So, I tried yoga for the first time last weekend. The night before, I’d been at my favorite bar with my friend and girlfriend, and they were extolling to me the virtues of this ancient physical/spiritual/mental practice. You see, I’m very impressionable, especially when I’ve been drinking, and it sounded like a great idea.
I haven’t been feeling all that well lately. Nothing bad, mind you, just sore and stiff and out of shape. I have a very stressful job that takes up way too much of my time and energy. Really, I thought yoga would be the easiest way to go: I could exercise AND relax at the same time, get my mind right while I worked out my body. That’s multi-tasking, dude.
My girlfriend had been trying to get me to do yoga with her for weeks. We’d tried a few times, but were never able to coordinate our vastly different schedules with that of the yoga studio we wanted to check out. In truth, I wasn’t too upset about this. I’d rather spend what free time I have going to restaurants or bars or just lounging around the house playing video games. I mean, I like to be active or whatever, I guess, but honestly I was scared shitless to try yoga. I’ve seen how bendy you have to get, and I have a hard enough time bending down to tie my shoes. If I’m going to humiliate myself in public, I’d rather do it wailing out “Teenage Dirtbag” at karaoke. It’s a real crowd-pleaser, and I’m usually so sauced when I sing it, I barely notice that people are laughing at me and not with me.
But there I was at my favorite bar, two Guinnesses and a couple of Jameson on the rocks in, and as we were getting ready to leave, the bartender, whom we’d been chatting with all night, said to the three of us, “Hey, do you want me to buy you a shot before you go?” And of course we said yes, and as I slapped my empty shot glass down on the bar top, I said to my girlfriend, “Yeah, let’s do yoga tomorrow.”
When I woke up the next morning, I remembered my promise. Unfortunately, so did she. We opted to go to the “gentle” yoga class offered at a studio near our house. It was gentle, right? What could go wrong?
I’d been warned that I’d hate it my first time. That didn’t really get me excited to give it a go, but I figured, like any kind of exercise, it was going to suck starting out, especially since I’ve been more or less inert the past year or so. Still, in the back of my mind, I couldn’t help but scoff. I mean, like, it’s just posing and stretching or whatever. It’s not like I’d be trying to bench press a pachyderm. When we got there, a kindly woman quite a bit older than me greeted us. She had a very relaxed demeanor and a calming voice. As it turned out, she was our instructor. My scoffing seemed justified. After all, if she could do it…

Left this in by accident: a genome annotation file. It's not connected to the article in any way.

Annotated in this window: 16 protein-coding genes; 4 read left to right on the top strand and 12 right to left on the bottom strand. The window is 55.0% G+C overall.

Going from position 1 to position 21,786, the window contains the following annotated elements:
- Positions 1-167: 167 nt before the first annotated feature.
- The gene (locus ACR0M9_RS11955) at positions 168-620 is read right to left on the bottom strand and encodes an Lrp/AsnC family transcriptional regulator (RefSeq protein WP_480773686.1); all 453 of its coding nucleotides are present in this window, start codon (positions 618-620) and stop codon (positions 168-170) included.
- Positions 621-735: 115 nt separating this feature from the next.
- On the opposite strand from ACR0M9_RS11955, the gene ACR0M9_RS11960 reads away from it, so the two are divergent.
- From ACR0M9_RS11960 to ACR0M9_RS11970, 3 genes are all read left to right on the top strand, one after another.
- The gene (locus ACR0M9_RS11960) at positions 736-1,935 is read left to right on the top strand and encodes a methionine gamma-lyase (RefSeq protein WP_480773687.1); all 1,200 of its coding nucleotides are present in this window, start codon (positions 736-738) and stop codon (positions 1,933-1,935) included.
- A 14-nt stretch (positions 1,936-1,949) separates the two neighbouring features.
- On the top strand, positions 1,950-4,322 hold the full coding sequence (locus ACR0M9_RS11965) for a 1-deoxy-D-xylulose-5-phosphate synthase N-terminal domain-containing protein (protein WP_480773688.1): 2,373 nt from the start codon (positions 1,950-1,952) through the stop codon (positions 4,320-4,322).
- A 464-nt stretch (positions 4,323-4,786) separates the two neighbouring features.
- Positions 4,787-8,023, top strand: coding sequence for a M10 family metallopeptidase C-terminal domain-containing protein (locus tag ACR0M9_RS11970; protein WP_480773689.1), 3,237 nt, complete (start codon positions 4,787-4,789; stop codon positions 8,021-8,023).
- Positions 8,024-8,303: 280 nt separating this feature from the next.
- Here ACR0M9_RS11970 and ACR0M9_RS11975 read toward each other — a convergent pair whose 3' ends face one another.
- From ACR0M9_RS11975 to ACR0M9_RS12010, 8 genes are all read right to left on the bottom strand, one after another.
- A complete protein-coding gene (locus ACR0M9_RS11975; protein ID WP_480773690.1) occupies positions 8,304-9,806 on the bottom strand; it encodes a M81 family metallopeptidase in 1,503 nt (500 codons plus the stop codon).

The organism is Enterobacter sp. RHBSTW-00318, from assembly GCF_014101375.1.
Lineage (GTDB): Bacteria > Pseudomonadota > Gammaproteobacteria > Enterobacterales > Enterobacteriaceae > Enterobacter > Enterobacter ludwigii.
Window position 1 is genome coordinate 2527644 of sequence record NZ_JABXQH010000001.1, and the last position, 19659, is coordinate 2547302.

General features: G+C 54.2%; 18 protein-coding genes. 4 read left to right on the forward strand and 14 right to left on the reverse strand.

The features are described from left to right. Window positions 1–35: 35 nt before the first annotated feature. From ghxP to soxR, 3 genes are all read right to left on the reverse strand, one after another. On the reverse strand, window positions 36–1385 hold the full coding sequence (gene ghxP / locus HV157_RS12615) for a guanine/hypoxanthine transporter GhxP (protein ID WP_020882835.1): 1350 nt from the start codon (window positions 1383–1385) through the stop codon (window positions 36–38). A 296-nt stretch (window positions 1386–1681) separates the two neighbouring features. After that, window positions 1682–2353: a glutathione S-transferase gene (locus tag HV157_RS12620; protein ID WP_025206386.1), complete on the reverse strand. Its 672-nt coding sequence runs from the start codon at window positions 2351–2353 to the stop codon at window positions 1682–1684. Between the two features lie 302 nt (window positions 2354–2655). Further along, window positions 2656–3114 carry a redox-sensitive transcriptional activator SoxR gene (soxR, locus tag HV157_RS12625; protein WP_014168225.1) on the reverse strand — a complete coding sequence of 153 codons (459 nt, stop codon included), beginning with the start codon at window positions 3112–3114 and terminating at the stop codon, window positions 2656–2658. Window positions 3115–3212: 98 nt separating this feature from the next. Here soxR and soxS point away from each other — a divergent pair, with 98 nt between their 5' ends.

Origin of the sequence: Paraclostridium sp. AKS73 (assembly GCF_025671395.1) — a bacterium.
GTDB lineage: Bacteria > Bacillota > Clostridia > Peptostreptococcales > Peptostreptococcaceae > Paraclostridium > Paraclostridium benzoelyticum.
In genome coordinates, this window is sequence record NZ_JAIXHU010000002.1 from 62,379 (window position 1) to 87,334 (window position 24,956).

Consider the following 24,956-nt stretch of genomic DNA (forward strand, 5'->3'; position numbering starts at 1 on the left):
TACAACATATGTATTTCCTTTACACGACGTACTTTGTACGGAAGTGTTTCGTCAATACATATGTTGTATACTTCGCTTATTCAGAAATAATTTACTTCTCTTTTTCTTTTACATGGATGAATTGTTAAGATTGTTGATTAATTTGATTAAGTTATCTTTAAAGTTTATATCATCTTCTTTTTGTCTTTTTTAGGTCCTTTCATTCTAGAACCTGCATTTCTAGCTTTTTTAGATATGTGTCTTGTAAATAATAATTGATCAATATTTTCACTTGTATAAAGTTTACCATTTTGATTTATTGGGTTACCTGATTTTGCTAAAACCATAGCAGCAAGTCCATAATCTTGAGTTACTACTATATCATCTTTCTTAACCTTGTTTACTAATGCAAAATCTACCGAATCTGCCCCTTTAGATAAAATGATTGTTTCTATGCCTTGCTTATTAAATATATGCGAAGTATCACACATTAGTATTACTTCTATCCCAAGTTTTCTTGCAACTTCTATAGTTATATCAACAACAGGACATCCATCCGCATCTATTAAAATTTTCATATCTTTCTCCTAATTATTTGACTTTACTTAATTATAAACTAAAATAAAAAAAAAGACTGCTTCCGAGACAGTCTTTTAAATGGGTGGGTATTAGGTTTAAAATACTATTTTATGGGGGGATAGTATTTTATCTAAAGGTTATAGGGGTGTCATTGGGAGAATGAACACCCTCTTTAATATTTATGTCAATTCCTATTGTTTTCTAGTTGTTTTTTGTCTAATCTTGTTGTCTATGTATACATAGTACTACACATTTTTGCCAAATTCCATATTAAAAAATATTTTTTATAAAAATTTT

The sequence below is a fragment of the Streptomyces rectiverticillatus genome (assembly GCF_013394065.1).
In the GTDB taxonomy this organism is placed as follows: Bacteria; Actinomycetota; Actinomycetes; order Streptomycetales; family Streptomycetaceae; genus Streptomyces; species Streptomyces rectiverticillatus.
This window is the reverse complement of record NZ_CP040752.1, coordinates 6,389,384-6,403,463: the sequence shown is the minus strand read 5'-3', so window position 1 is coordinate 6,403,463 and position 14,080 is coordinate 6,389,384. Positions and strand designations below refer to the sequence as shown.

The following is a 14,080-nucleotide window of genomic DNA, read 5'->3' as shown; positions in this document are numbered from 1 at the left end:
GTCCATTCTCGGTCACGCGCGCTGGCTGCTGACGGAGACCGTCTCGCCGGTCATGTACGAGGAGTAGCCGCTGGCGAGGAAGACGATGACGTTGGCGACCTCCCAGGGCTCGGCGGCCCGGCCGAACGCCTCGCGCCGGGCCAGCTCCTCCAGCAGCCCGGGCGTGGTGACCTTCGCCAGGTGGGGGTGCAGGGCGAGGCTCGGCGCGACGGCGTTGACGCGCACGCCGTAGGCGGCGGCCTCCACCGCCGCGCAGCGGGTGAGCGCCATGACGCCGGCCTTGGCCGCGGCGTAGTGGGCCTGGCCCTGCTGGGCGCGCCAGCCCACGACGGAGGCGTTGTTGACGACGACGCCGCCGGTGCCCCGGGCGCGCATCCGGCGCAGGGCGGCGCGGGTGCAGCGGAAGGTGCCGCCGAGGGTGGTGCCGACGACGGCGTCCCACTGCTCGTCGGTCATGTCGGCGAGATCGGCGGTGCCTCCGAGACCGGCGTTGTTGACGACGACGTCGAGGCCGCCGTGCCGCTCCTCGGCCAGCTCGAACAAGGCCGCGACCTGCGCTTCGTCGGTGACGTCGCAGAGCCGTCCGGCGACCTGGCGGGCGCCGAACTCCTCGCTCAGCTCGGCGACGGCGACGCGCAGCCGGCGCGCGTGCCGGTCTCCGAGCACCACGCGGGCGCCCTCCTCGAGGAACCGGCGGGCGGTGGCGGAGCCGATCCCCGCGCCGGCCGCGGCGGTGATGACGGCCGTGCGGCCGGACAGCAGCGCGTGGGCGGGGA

So there I was. On a mat. Barefoot in public, which always weirds me out, and sitting cross-legged as that yoga-y music played softly in the background. The studio smelled nice. I started to feel at peace. You know, I didn’t even mind being barefoot…in public.
Then we started posing and whatever sense of peace I was feeling was quickly shattered.
If I had the money to hire a lawyer, I probably could have sued the studio for false advertising. “Gentle” seemed to be a total misnomer. The instructor urged the class to focus on “the breath,” but I had a difficult time focusing on anything as I huffed and strained and did my best to contort my flab into the positions our matronly looking instructor was able to fold herself into with ease. At one point, we sat with the soles of our (bare) feet touching and were instructed to stretch our arms straight out, clasp our hands together, entwine our fingers and extend our index fingers. We were then told to focus on the point our index fingers had made and bend forward and hold and focus some more and breathe. The last bit was the most difficult part.
“Feel the electricity flow through your fingers,” the instructor said. If by electricity she meant “searing pain,” then I definitely felt it, but it wasn’t just flowing through my fingers.
When we got to the part where you rest and reflect or whatever, the teacher said to take stock of how our bodies felt. Admittedly, I felt awful, but I was kind of stoked that I made it through, and I didn’t even complain. I mean, not audibly. The good thing about having a column is you can complain all you want without making a bunch of noise. That’s a much more holistic way to go about things. Give it a try sometime. Namaste.